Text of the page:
“We try to step away from it initially. We want to see the season in totality. We don't want to get drenched with like recency bias or hindsight bias, or all of the biases that come with conclusion of anything, any event,” Presti began.
“We want to try to be pragmatic. We want to try to be analytical. And the way you dissect the year and go through that is to not be looking for simplistic narratives, simplistic answers to pretty complex questions,” Presti expounded.
Throughout the years in Oklahoma City, the Thunder has been one of the most active teams in the league in terms of transactions. Presti noted on Monday that the team will “continue to be opportunistic”. The reason the Thunder has been able to make quality acquisitions is because it has positioned itself in a way that allows decisiveness and flexibility and has not been impulsive. The clarity that comes from diligent work behind the scenes is vital. It creates an environment such that if the right opportunities arise, the team can strike.
“We've been operating I think with a pretty aggressive mind-set. I don't think that really changes,” Presti said. “But I think being urgent is less important than being accurate. There's not a lot of reward for enthusiasm and recklessness.”
The Thunder has a history as an organization of being willing to judiciously spend into the luxury tax while finding ways to upgrade and improve the roster through free agency and trades. This offseason though, the most significant upgrades to the team will likely come from within.
It first starts with player improvement. Victor Oladipo, Steven Adams and Enes Kanter are all 25-years-old or younger, and have made strides in each of their seasons in the league. There is an expectation that all three will get better, have the ability to take on different roles and enhance their games again this offseason. The same goes for youngsters like Doug McDermott, Jerami Grant, Alex Abrines, Domas Sabonis and Semaj Christon.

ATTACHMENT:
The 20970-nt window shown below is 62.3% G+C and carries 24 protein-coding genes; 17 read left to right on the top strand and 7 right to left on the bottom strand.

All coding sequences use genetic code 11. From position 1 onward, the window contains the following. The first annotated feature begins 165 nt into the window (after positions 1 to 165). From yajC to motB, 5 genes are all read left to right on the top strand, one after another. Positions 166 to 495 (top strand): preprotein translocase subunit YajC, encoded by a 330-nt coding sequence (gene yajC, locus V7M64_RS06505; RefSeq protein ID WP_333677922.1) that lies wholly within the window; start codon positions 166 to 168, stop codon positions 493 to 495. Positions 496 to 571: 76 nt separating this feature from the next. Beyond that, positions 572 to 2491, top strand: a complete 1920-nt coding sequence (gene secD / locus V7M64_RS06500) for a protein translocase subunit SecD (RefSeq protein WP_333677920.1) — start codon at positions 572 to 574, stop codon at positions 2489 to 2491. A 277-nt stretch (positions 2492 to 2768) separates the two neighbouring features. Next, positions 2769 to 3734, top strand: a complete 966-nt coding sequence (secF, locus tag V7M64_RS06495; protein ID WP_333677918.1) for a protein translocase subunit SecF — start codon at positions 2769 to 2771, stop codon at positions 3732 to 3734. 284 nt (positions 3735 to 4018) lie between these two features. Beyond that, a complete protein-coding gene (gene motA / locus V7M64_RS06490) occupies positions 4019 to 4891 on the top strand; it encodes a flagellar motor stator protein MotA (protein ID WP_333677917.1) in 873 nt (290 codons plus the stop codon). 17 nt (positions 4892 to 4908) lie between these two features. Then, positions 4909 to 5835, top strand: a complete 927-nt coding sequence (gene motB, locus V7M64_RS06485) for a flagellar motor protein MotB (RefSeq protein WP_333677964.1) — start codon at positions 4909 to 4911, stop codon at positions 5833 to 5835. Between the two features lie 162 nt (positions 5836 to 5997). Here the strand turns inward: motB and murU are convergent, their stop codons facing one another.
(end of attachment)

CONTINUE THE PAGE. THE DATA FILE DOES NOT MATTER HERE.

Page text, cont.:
“Internally there's a few things we have to look to,” Presti said. “Obviously the age of the team is a great foundation for us in terms of player development. We have to be intentional with the development of the group going forward.”
But it is also true for a veteran like Westbrook, who always seems to come back each fall with increased abilities in a variety of categories. That type of growth will be required of Donovan and the coaches as well. Presti highlighted a few on court areas, like finding ways to defend better without fouling, limiting turnovers and preventing straight line drives to the rim.
It will just be Donovan’s third year in the league, and after a season of roster upheaval and seemingly constant change, there will be a chance for Westbrook and his teammates to all get on the same page, with an extra year of collective, not just individual, experience. And if all those marginal improvements Presti mentioned come to fruition, it could make a big difference. Not just in the final scores of games or in the standings, but in the future forged by the Thunder as it charges ahead into its 10th year as a successful, stable, sustainable franchise.